January deadline approaching for Lillooet LRMP 

Environmentalists prepare to go to Options

As the January deadline approaches for members of the Lillooet Land and Resource Management Plan (LRMP) round table, environmental groups are anticipating that the discrepancies between logging interests and preservation interests will bring the provincial government into the debate. For some environmental groups, the feeling is it’s about time.

"The environmental groups at the table have a bottom line, and if industry doesn’t agree on that bottom line, we won’t be able to agree on an entire LRMP package," says Joe Foy, director of the Western Canada Wilderness Committee.

"What we’re anticipating now is that industry and the environment will have overlaps, areas we can agree on, and where there is no overlap, there is no agreement. From there we’ll have no choice but to proceed to Options."

The Lillooet LRMP area covers more than a million hectares of land, referred to by some as the Rainshadow Wilderness. In early talks with other table members, the Sierra Club of B.C. asked for 32 per cent of the land base to be protected. They were talked down to 18 per cent, but environmental groups have since let the Sierra Club know that they won’t accept less than the original 32 per cent.

Any area where groups participating in the LRMP process can’t reach an agreement go to Options, where each competing party submits its vision for the area to impartial arbitration – in this case, the provincial government. The government must then make a ruling based on the input, which could come from logging companies, conservationists, the tourism industry, recreation, mining, or any party that has an immediate interest in the area.

While the government’s ruling may not result in protection, it may recommend the creation of a special management zone that would limit the types and extent of industrial activity permitted in an area.

The WCWC, the Association of Whistler Area Residents for the Environment, and the Sierra Club of B.C. were just a few of the groups to attend the Southern Chilcotins Wilderness Society’s annual general meeting on Nov. 30.

"There’s not much time left before the January deadline, and those that would like to preserve key areas recognized that we have to hit the ground running hard," says Foy.

Doug Rahdees of the South Chilcotins Wilderness Society added some urgency to the matter with a slideshow of aerial photographs that showed the extent of logging in areas and the construction of logging roads.

"Has there ever been a lot of road building," says Foy. "This slideshow was a real indictment of the idea that you can have a land use process drag on for years while still allowing the logging companies to build roads."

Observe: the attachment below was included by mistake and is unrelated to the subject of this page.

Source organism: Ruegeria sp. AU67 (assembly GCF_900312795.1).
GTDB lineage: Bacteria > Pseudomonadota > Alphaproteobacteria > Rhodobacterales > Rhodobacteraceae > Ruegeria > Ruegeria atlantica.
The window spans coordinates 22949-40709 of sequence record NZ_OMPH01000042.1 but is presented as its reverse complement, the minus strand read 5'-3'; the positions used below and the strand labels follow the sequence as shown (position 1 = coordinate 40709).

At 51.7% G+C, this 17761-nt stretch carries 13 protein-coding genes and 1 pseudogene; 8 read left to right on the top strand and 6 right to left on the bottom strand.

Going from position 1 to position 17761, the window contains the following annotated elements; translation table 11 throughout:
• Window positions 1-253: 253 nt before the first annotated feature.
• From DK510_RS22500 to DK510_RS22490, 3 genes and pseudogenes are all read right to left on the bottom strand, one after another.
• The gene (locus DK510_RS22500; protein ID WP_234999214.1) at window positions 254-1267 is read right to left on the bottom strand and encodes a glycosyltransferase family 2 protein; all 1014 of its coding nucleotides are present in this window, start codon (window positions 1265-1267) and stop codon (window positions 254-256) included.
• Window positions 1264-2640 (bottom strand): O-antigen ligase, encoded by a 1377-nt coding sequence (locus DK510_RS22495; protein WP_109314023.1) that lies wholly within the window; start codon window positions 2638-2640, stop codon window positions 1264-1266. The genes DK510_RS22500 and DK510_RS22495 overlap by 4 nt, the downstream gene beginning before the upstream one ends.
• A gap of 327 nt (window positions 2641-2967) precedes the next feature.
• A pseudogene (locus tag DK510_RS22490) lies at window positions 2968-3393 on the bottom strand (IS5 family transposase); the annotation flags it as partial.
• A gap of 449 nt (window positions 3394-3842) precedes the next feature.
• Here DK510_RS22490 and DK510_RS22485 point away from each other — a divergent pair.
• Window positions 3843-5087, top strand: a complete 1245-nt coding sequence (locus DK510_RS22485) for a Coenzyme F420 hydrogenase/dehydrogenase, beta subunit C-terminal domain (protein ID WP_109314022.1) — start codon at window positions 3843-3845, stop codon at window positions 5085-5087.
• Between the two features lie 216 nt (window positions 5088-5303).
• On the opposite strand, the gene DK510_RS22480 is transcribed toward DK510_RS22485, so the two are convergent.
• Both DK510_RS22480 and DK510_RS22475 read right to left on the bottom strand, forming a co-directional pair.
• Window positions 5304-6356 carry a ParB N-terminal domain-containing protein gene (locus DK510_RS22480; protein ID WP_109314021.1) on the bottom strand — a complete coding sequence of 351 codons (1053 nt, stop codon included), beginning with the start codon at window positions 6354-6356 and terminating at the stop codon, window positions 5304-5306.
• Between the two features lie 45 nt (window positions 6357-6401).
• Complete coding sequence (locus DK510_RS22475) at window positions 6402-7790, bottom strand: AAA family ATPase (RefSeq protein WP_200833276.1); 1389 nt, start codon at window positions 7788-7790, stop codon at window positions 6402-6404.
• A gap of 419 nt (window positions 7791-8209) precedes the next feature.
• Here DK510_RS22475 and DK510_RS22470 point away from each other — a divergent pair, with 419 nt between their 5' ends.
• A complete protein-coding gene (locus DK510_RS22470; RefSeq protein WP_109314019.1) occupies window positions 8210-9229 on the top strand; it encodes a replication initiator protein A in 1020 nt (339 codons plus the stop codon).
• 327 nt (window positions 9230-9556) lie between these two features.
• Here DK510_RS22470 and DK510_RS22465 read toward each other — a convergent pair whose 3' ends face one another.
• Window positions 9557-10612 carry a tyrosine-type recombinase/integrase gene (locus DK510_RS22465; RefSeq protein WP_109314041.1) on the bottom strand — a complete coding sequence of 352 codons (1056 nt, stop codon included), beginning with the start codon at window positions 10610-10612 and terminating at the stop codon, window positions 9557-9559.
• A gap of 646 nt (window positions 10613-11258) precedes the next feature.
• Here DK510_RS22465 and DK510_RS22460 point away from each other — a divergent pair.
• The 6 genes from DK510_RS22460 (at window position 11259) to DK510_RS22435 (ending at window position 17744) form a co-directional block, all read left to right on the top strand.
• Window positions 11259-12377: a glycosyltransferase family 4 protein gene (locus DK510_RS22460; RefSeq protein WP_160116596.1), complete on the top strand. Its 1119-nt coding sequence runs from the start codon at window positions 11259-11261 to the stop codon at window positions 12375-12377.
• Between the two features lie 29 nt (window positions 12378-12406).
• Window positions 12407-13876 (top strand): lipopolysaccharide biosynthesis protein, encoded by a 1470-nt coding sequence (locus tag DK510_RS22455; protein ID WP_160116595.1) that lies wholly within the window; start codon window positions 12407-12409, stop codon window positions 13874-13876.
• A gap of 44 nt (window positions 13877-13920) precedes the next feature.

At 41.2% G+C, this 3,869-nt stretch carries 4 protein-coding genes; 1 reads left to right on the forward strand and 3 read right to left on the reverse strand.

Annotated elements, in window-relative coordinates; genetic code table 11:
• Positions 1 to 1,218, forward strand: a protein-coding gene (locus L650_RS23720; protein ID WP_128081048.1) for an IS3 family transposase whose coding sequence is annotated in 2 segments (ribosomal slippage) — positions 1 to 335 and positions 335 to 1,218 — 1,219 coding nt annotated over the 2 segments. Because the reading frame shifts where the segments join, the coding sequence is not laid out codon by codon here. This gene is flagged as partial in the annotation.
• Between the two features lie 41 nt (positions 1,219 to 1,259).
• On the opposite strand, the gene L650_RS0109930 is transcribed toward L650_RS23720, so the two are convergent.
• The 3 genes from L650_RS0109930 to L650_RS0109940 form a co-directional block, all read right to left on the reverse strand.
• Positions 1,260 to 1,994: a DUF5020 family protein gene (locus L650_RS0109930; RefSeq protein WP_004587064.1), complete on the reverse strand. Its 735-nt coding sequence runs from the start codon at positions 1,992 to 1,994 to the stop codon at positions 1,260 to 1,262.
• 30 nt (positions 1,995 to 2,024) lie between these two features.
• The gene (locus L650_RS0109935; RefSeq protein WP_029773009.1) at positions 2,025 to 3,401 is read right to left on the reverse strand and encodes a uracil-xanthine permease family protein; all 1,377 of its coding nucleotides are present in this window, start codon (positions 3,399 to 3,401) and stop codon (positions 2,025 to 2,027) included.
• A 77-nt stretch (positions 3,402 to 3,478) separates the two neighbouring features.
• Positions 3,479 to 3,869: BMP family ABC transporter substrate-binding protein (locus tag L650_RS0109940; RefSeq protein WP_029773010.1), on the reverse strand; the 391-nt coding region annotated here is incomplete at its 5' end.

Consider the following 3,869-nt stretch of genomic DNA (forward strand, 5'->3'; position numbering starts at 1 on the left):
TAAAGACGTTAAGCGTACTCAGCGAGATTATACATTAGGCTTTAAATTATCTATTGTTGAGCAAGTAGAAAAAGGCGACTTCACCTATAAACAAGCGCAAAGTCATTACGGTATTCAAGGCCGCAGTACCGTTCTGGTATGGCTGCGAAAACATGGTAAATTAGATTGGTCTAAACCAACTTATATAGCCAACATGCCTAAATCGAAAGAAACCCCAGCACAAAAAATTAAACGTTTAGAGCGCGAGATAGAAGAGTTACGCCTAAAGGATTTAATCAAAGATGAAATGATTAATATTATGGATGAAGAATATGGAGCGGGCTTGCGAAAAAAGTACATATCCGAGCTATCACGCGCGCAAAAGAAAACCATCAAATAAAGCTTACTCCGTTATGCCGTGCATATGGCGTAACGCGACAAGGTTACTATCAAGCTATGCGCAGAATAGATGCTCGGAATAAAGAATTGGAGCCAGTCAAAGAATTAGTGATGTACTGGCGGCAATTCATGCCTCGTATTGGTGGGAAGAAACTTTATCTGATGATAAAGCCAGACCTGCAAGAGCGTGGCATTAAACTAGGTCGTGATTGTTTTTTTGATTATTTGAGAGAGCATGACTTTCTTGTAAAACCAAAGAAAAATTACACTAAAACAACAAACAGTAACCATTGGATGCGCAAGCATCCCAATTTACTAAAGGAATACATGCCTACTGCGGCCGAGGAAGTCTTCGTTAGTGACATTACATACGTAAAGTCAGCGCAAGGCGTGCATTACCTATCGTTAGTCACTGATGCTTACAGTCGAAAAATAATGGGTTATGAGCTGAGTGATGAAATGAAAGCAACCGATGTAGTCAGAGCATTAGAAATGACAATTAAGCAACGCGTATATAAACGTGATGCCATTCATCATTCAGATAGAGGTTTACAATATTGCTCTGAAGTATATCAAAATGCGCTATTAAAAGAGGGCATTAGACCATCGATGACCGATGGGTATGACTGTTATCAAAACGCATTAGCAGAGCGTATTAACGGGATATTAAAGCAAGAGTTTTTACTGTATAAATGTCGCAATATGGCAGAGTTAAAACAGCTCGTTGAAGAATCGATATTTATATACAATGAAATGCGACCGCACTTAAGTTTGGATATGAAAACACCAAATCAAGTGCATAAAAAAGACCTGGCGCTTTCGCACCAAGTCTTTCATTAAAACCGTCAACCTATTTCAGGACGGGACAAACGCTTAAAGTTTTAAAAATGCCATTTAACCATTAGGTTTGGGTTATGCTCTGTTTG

According to Foy, Ainsworth Lumber has already built a road up to the Upper Bridge River area, which is one of the areas that environmental groups say requires protection.

Another area is the Siska Valley. "You can see the clearcuts that J.S. Jones Logging put in the Siska. This was a pristine area when this process started in 1995," says Foy.

Other key areas include the Spruce Lake/South Chilcotins area, and the Cayoosh range where a ski development is planned.

"There are a lot of important areas. Our concern is that these areas be protected, not only for recreation and tourism, but because they are also very important for the survival of the grizzly bear."

The Southern Chilcotins is one of the biggest battles for environmentalists, partially because of its value to grizzly bears, and partly because it is one of the longest running conservation battles in the province. One member of the Sourth Chilcotins Wilderness Society, Dr. Bert Brink of the University of British Columbia, has been fighting to protect the area for over 60 years.

If the environmentalists can provide the government with viable options by January, Foy expects table members and the government to be able to hammer out an agreement by March. Any later and the process could be set aside or rejected outright following the upcoming provincial election.

"I believe that governments, especially in election times, do what the people want. Park creation is a really popular thing in this region. A lot of people for a long time have wanted this area to be protected," says Foy.

Although the government reached its goal to protect 12 per cent of provincial Crown land with the creation of an additional 600,000 hectares of parkland in the Mackenzie land use plan, Foy says that there is always support for more.

"It’s my understanding that Premier Dosanjh views 12 per cent as a floor, not a ceiling. While it was good news for wildlife and tourism, other regions that compete with us for this kind of tourism, like Alaska, have a lot more than 12 per cent protected."

To date, more than three quarters of B.C.’s land base is covered by LRMPs, some of which have gone on for five years.

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